The Unknown, or: Why Mystery is the Horror Novelist’s Best Friend


Now, I’m not a horror writer. Well, not just a horror writer. I’m more of a sci-fi/fantasy/ mystery/horror/supernatural writer, at least at the moment. But I’ve noticed something really interesting, in my 18 years of being a horror movie nerd.

Zombies are cool, but they get old after a while. The tried-and-true demonic possession story is a bit of a bore. Even ghosts can sometimes get boring. You want to know what never once bored me?

The unknown.

The creature in the pitch-black room. The man on the other side of the street — you can’t see his face, you don’t know who he is, but you know he wants to hurt you.

Creatures in online horror forum stories like the Slenderman — who is he? What does he want? Why does he kidnap children?

We, as people, aren’t comfortable with questions we can’t answer, the unknown. Why do you think so many people turn to religion, to explain the origins of the world?

I like scaring myself. I’ll read creepy stories online before I sleep (sue me). And then, when I inevitably get thirsty in the middle of the night, I don’t turn on the lights in the kitchen or living room. The cat’s so cute, I don’t want to wake him. So the only light I have is coming down the hall behind me from the bedside lamp.

So I’m looking over my shoulder every five seconds, in my own house, even though I can’t see a foot in front of me because it’s so dark. I grab my drink, then I run back to my room as fast as possible.

Because if I’m in bed, “they” can’t sneak up behind me.

It’s my house. I know there’s no one there. But I can’t help it.

Why do these stories of the unknown scare us so much more than creatures that can be defined?

I think it’s because of the age-old adage: you have to know your enemy. If you know them, then maybe you can defeat them.

But the Slenderman; the ghost-creature from the Paranormal Activity movies; any horror or mystery that’s never actually answered by the end of the story, really. What do we know about them, except that they’re terrifying, and they most likely want to hurt us?

The TVTropes Wiki has an entire page relating to this raw, visceral horror of the unknown. Some other sites call this “Xenophobia,” because apparently “xenos” means stranger, and what could be more strange than not knowing what’s happening?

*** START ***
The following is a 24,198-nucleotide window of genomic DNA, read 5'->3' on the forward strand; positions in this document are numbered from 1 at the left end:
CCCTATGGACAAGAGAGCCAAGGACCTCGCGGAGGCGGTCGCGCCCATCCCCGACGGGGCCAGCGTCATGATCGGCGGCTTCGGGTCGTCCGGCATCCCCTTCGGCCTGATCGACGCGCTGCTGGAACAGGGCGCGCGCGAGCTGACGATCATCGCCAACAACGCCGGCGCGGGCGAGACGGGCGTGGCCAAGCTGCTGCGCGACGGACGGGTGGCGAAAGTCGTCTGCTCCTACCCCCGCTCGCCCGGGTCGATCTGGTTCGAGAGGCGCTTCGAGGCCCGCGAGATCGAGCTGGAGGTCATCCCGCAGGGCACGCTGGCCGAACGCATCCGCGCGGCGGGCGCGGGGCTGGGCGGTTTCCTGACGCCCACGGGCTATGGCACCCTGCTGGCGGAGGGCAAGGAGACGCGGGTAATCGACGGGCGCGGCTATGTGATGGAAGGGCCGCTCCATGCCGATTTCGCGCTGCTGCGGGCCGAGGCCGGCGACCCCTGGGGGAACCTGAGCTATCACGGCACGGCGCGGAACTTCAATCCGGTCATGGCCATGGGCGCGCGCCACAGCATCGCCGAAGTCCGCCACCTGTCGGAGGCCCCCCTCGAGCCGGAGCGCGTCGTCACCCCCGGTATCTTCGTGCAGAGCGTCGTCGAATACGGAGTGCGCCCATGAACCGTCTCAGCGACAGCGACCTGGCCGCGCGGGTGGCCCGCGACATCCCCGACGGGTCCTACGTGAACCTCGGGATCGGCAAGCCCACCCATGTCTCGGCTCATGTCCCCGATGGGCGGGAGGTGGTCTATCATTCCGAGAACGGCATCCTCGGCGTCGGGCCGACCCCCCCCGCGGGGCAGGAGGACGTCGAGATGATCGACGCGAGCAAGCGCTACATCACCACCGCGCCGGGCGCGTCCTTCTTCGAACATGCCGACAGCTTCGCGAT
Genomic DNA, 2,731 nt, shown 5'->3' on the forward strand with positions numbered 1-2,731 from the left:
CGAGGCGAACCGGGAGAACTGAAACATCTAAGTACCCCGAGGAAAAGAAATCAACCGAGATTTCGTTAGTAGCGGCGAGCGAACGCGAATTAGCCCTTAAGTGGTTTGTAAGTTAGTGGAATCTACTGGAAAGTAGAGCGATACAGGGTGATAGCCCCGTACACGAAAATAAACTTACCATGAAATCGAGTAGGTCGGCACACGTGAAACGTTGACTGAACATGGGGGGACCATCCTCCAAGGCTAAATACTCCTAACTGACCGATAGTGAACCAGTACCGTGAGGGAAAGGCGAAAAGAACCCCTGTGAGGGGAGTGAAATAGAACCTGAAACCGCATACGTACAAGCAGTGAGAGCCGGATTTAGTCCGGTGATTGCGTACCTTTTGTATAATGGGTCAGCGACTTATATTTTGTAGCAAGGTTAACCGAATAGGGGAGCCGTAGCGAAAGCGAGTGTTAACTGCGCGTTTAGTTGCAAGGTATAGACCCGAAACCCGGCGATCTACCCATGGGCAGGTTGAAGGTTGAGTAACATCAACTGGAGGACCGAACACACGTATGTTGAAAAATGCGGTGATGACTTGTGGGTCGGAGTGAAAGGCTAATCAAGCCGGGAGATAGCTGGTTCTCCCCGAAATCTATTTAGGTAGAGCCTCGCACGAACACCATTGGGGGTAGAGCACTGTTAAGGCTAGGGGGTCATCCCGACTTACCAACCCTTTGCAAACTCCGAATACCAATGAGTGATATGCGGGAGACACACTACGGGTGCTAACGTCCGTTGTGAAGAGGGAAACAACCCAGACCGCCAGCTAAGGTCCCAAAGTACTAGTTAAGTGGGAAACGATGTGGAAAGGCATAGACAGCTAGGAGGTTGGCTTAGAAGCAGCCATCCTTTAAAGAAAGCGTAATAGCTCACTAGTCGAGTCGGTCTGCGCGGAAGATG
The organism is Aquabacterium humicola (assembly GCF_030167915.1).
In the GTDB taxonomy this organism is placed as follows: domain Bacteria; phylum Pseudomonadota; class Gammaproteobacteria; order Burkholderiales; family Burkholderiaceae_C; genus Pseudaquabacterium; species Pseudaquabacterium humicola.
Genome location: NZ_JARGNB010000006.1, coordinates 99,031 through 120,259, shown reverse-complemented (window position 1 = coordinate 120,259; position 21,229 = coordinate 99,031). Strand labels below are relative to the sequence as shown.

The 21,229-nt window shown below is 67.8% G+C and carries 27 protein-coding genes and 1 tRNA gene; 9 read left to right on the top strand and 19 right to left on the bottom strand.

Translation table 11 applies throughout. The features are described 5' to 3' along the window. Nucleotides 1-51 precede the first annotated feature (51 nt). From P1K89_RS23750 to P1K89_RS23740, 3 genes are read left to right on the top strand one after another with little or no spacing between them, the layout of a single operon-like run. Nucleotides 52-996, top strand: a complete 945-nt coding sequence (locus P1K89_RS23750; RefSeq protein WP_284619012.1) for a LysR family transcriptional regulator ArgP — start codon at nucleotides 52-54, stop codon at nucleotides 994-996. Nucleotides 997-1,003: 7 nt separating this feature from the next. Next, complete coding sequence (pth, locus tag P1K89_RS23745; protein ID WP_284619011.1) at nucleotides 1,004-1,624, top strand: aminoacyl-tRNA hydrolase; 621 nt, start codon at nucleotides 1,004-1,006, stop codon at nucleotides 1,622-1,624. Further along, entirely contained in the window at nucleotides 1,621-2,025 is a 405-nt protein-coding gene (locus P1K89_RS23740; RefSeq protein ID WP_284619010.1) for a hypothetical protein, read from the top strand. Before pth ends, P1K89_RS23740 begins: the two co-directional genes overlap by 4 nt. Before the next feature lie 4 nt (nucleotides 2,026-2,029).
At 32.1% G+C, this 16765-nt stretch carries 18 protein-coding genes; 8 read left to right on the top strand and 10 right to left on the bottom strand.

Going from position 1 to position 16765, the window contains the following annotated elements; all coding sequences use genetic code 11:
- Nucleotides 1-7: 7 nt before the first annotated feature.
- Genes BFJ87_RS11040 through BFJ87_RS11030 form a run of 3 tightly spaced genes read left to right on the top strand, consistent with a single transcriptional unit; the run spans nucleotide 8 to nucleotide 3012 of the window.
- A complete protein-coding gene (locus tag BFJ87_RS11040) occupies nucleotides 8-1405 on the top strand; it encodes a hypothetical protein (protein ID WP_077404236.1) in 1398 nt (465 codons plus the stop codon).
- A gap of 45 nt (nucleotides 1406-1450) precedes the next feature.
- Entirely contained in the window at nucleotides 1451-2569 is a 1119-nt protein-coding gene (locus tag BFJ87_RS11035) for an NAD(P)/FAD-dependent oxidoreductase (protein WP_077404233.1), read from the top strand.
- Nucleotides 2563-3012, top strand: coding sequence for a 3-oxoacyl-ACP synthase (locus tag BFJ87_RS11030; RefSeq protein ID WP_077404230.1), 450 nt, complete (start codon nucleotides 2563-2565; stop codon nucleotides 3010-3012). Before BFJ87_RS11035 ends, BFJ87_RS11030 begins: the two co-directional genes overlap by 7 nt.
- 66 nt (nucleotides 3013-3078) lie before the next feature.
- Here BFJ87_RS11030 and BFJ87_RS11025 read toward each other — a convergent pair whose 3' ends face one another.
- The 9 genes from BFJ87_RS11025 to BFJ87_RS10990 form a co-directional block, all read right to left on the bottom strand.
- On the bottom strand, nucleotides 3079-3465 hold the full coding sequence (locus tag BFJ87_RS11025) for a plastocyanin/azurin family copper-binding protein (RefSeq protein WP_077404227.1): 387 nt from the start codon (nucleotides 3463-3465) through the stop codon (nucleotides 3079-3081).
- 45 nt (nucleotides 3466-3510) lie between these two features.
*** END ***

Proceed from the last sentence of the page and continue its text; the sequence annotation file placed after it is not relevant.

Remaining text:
Too many movies ruin the suspense, the fear, by showing their bad guy. Showing all about them, who they are, where they came from, what they want and why they want it. I don’t think it’s possible for a movie to live up to a viewer’s expectations when it comes to their monster. That’s why I think Cloverfield was a really cool movie: I haven’t seen it in years, but I don’t remember any really complicated explanations, except maybe in the behind-the-scenes footage. All I remember is some great big monster ruining New York City (what else is new?).

Maybe my stories aren’t outright scary, per se. But I do at least want them to be unsettling. I like it better when there’s just enough mystery to keep the viewers uncomfortable, but not too much that they’re completely lost. Writing from an outsider’s point of view helps with this, like in the Woman in Black. The main character (I can’t remember his name) isn’t from the village, so he has no idea why everyone’s all uncomfortable with the island he’s headed out to. If he had been from the village, had known everything from the beginning, well… A) he wouldn’t have gone out there, and B) some of the mystery would have been gone.

Mystery helps with every aspect of horror, unease, that sort of thing. The Vsauce channel over on YouTube has a great video for why we find things creepy, which I think also applies to the fear of the unknown. And try not to listen to the unsettling moaning in the background, which is way creepier than Michael’s voice.

Meanwhile, I’m going to keep at it. I know everything about my story’s monsters, but my readers don’t. The tease: that’s what every great author does 🙂


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